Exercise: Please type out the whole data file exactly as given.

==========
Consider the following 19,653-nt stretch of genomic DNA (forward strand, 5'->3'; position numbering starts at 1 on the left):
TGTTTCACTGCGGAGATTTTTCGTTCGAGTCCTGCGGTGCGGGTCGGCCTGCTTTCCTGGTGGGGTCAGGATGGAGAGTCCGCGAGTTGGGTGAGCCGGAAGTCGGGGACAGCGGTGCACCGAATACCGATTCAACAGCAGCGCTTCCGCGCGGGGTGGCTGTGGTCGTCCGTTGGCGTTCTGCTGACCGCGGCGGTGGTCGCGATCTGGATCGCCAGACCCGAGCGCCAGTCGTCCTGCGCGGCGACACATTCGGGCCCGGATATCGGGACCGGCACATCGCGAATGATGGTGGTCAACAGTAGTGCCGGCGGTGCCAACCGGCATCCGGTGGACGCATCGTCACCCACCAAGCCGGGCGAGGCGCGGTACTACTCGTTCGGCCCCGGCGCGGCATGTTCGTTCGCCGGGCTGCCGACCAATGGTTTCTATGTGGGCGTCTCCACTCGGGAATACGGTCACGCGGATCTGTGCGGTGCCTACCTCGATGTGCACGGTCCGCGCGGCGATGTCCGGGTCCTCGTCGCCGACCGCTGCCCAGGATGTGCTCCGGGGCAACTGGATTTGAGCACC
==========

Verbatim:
Consider the following 19,653-nt stretch of genomic DNA (forward strand, 5'->3'; position numbering starts at 1 on the left):
TGTTTCACTGCGGAGATTTTTCGTTCGAGTCCTGCGGTGCGGGTCGGCCTGCTTTCCTGGTGGGGTCAGGATGGAGAGTCCGCGAGTTGGGTGAGCCGGAAGTCGGGGACAGCGGTGCACCGAATACCGATTCAACAGCAGCGCTTCCGCGCGGGGTGGCTGTGGTCGTCCGTTGGCGTTCTGCTGACCGCGGCGGTGGTCGCGATCTGGATCGCCAGACCCGAGCGCCAGTCGTCCTGCGCGGCGACACATTCGGGCCCGGATATCGGGACCGGCACATCGCGAATGATGGTGGTCAACAGTAGTGCCGGCGGTGCCAACCGGCATCCGGTGGACGCATCGTCACCCACCAAGCCGGGCGAGGCGCGGTACTACTCGTTCGGCCCCGGCGCGGCATGTTCGTTCGCCGGGCTGCCGACCAATGGTTTCTATGTGGGCGTCTCCACTCGGGAATACGGTCACGCGGATCTGTGCGGTGCCTACCTCGATGTGCACGGTCCGCGCGGCGATGTCCGGGTCCTCGTCGCCGACCGCTGCCCAGGATGTGCTCCGGGGCAACTGGATTTGAGCACC